image

Enjoy!

Your iPod SucksZune is the way

Guardians 2 Zune


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About Scott

Scott Hanselman is a former professor, former Chief Architect in finance, now speaker, consultant, father, diabetic, and Microsoft employee. He is a failed stand-up comic, a cornrower, and a book author.

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Saturday, 12 January 2019 09:17:22 UTC
Oh, man, Zune. Brings up memories. :-)
Saturday, 12 January 2019 09:45:49 UTC
I definitely need to dig in my old stuff and find all of my Zunes ) Incredible )
Dmytro Rudenko
Saturday, 12 January 2019 11:46:27 UTC
I remember putting Rockbox instead of official iPod software. I hated iTunes from Apple. Don't know whether there is Rockbox for Zune but if yes then I would recommend using it. Really great alternative firmware with a lot other features. I use nowadays only smartphone but I remember great times having Clickwheel on my iPod Mini :)
Saturday, 12 January 2019 13:38:16 UTC
Duplicate word alert: Feel feel -> Feel free
Bernard Vander Beken
Saturday, 12 January 2019 15:44:21 UTC
Noice work! I will say I have an OG zune still kicking it too. I did a bake off blind test a few years back and compared a multitude of phones and mp3 players with some bose headphones. Everyone said the OG zune was #1 in sound quality. All Apple devices placed last in sound quality even when compared to the HTC HD7 and some Android phones.

Your son will have some good sound quality. 👍
Adam Schildmeyer
Saturday, 12 January 2019 17:30:58 UTC
How is installing chocolatey and running a couple of commands - also all on the commands line - easier than:

msiexec /a file.msi TARGETDIR=c:\extracted


The TARGETDIR property is case-sensitive.

Easy and no additional software. 😁
Heath Stewart
Saturday, 12 January 2019 17:52:32 UTC
Thanks! Good stuff. I still use my Zune. I bought it when the large hard drive version came out and it still works just fine.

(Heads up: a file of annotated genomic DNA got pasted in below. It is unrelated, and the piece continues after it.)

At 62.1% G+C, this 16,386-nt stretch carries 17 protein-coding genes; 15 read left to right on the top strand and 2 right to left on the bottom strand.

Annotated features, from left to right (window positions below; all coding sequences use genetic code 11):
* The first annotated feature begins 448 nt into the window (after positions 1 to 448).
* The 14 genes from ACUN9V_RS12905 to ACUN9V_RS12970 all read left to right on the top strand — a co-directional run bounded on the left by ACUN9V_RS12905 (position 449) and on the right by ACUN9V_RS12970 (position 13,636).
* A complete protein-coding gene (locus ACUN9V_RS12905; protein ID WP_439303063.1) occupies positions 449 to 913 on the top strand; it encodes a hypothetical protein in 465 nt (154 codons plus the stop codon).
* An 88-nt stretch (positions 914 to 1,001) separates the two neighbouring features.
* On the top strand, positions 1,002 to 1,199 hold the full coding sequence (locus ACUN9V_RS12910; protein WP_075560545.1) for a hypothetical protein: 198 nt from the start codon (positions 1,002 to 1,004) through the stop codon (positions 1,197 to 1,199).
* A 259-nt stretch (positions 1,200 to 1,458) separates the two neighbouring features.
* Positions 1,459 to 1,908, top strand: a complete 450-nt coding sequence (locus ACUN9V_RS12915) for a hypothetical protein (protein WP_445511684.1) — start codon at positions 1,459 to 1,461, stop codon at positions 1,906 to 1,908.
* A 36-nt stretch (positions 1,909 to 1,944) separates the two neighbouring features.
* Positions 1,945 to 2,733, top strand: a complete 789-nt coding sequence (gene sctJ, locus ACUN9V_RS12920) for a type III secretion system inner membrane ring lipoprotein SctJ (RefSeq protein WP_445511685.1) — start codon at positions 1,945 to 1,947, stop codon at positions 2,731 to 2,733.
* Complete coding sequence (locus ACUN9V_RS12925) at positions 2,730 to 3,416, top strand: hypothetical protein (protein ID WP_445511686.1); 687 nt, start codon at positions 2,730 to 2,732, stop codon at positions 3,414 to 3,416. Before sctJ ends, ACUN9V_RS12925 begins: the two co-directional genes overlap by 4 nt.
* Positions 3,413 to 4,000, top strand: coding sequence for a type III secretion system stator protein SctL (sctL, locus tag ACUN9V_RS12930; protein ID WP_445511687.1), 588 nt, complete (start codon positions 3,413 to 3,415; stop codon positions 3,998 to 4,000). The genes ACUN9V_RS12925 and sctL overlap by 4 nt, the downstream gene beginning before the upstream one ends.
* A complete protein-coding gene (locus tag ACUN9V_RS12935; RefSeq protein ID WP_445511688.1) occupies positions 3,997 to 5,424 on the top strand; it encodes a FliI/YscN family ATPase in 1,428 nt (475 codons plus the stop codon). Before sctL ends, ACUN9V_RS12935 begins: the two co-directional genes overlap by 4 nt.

What's crazy is that the Zune desktop software hasn't been updated (in a decade?) and it's still better than iTunes.
Saturday, 12 January 2019 21:59:16 UTC
Had to follow a similar procedure last winter, when the air is drier than during summer, and static electricity became a problem.

Static electricity sparks would cause my Zune to spontaneously reset after touching it and I'd feel (and see) a spark zapping it. Then one day I guess one of said sparks fried the firmware as it told me it needed to be reflashed.

I reinstalled the firmware (I wish zuneupdate.com had been around!), and it started working again.

Unfortunately now after 10+ years of heavy use, it's the Back button that's stopped working, making it rather impractical. Fortunately I had planned for that day, and had already purchased 2 spare Zune HDs from local eBay equivalents a few years ago...
dandy
Monday, 14 January 2019 03:18:20 UTC
Great job, though I was looking for a way to attach my old Lumia 1020 as a car navigator app and using the cool built in map.
One more thing, seems your captcha is not working well, the comment "Oh! a new social media!" is a bot and spam.
Amin
Tuesday, 15 January 2019 15:10:10 UTC
My kids both have Lumia 640s running 10 for the same reason - I don't want them to have phones. Yeah, I know they're phones, but they have no SIM and since they're Microsoft I can fully control them with Family Settings. Plus, when I bought them they weren't rare so they only cost like $30-$40!
Breaker119
Thursday, 17 January 2019 22:11:58 UTC
After the "Now download dot.net core" step, I'd like to see a...
"NERD^2: You can skip this step since you already have it"...